Getting to "yes" in a world of "no"…

Green hardware shoots…?


Something’s going on in the UK hardware scene, though it’s yet to be captured by any aggregate statistics I know of – as always, where’s a journalist when you really need one?

What I mean is: for a while, it has felt as though my company has been one of the very few ‘proper hardware’ UK tech startups (medical / energy aside) out there, but now I’m hearing about an upswell in UK electronics design work that began mid-2010, and that began to go seriously big over the last month or so.

Sure, a lot of that is bound to be part of the semiconductor sector’s overall bounce back: and the move by chip suppliers to put out small pitch (i.e 0.5mm) mobile-class SoC devices (which you (a) laser drill or (b) give up on and go home) has meant that low-end pooling has ceased to be an option for a lot of new boards. All the same, it does indeed seem that UK companies are now actually building stuff (shock, horror, etc).

Perhaps all this is a leading indicator of a flurry of hardware startups that will reveal themselves in early 2011, or just budgets shifting back from present-tense survival to future-tense R&D: I guess we’ll see soon enough. Yet even though I’ve said for a long time that hardware is the new software (i.e. that there’s much more of a business case to be made for investing in defensible rapid-prototyped hardware plays than in indefensible Internet software plays), that remains my personal contrarian position, and still a couple of years from becoming accepted as mainstream investment thought. Though… feel free to catch up with me when you’re good and ready, guys. 🙂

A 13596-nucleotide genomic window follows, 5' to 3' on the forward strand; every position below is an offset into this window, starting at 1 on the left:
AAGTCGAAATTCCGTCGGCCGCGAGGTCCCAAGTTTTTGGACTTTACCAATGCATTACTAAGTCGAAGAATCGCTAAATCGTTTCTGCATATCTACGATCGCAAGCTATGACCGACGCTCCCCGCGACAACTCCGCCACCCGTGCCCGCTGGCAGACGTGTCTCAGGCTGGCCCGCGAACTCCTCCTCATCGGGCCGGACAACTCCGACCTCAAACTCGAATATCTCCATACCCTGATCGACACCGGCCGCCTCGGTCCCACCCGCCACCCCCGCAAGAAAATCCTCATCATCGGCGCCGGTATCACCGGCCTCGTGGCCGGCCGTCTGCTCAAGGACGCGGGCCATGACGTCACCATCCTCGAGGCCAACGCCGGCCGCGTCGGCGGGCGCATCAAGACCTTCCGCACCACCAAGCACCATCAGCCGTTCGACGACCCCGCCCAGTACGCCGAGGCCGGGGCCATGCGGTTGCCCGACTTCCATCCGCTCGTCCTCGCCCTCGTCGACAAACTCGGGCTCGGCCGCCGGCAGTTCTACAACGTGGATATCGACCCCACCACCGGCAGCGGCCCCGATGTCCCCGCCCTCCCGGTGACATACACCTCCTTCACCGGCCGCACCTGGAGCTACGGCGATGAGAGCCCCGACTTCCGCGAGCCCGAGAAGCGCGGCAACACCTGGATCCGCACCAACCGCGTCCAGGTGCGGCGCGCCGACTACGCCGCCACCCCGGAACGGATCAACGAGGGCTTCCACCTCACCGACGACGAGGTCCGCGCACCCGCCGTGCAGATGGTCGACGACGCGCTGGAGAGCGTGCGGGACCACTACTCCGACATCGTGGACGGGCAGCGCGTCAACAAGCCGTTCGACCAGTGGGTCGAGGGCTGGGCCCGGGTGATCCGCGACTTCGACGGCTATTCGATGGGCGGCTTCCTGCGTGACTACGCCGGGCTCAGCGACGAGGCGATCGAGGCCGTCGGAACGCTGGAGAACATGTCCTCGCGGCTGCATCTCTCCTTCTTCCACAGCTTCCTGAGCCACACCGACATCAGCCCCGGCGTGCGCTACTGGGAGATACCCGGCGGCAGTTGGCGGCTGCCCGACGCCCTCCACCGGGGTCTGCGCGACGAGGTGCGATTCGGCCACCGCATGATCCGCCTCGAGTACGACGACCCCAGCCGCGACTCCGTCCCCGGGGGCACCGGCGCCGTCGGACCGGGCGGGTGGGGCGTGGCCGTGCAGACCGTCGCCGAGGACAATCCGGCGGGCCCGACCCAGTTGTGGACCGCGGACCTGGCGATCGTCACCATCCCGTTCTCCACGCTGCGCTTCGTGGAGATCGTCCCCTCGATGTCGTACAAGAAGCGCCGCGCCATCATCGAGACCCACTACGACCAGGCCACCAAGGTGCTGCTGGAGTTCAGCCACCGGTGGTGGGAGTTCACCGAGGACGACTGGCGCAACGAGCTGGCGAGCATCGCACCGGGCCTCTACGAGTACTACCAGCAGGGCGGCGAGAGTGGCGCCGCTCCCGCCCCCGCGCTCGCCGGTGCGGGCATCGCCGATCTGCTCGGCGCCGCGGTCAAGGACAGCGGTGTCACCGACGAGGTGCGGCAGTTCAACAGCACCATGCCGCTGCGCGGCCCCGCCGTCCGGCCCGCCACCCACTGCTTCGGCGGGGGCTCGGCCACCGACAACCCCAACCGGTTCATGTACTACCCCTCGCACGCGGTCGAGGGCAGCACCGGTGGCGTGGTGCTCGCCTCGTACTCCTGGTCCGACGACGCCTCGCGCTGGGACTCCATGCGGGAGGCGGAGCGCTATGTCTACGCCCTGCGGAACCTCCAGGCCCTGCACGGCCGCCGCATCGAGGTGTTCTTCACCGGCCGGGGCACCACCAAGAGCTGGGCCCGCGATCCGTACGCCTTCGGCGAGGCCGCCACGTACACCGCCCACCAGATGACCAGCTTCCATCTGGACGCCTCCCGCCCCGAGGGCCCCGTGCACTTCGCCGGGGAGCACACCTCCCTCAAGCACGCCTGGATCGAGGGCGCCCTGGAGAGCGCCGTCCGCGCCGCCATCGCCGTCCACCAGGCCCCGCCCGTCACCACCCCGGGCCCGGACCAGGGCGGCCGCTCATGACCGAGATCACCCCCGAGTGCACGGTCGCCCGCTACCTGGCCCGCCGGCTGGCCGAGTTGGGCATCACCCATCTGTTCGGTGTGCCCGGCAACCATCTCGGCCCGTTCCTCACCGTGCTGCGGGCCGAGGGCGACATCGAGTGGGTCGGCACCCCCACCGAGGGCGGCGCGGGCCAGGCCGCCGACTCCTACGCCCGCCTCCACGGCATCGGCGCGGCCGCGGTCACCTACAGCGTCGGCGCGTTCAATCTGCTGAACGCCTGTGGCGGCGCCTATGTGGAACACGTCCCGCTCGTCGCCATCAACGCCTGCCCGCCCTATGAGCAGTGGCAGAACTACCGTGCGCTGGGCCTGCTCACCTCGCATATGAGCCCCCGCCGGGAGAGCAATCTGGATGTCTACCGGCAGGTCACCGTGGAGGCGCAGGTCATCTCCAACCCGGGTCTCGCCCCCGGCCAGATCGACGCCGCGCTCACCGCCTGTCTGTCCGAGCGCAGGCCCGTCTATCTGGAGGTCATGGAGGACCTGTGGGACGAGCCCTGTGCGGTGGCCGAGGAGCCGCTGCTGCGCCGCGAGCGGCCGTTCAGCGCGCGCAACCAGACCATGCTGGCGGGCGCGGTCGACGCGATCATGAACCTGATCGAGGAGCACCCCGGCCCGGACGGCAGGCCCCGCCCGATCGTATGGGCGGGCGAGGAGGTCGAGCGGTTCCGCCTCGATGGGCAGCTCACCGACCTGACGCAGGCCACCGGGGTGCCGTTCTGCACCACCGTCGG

As an aside, there’s something seriously wrong with 0.5mm pitch between pins – though it’s great for mobile devices (which need to be ultra-compact and ultra-mass-market), it’s a lousy design choice for everyone else. Even though the same chip with 0.8mm pitch would occupy ~2.5x the space, the space saving comes at the cost of layout agony, of fabricating multiple layers, of laser drilling, of bonding layers together, etc. The production issue is that much as the whole point of manufacturing is to design something and then build a million of them (don’t get me started on ‘niche’), applying small-batch lean manufacturing mucks up the whole economics model assumed by 0.5mm. But I’m clearly getting too technical here, so I’d better stop. 🙂

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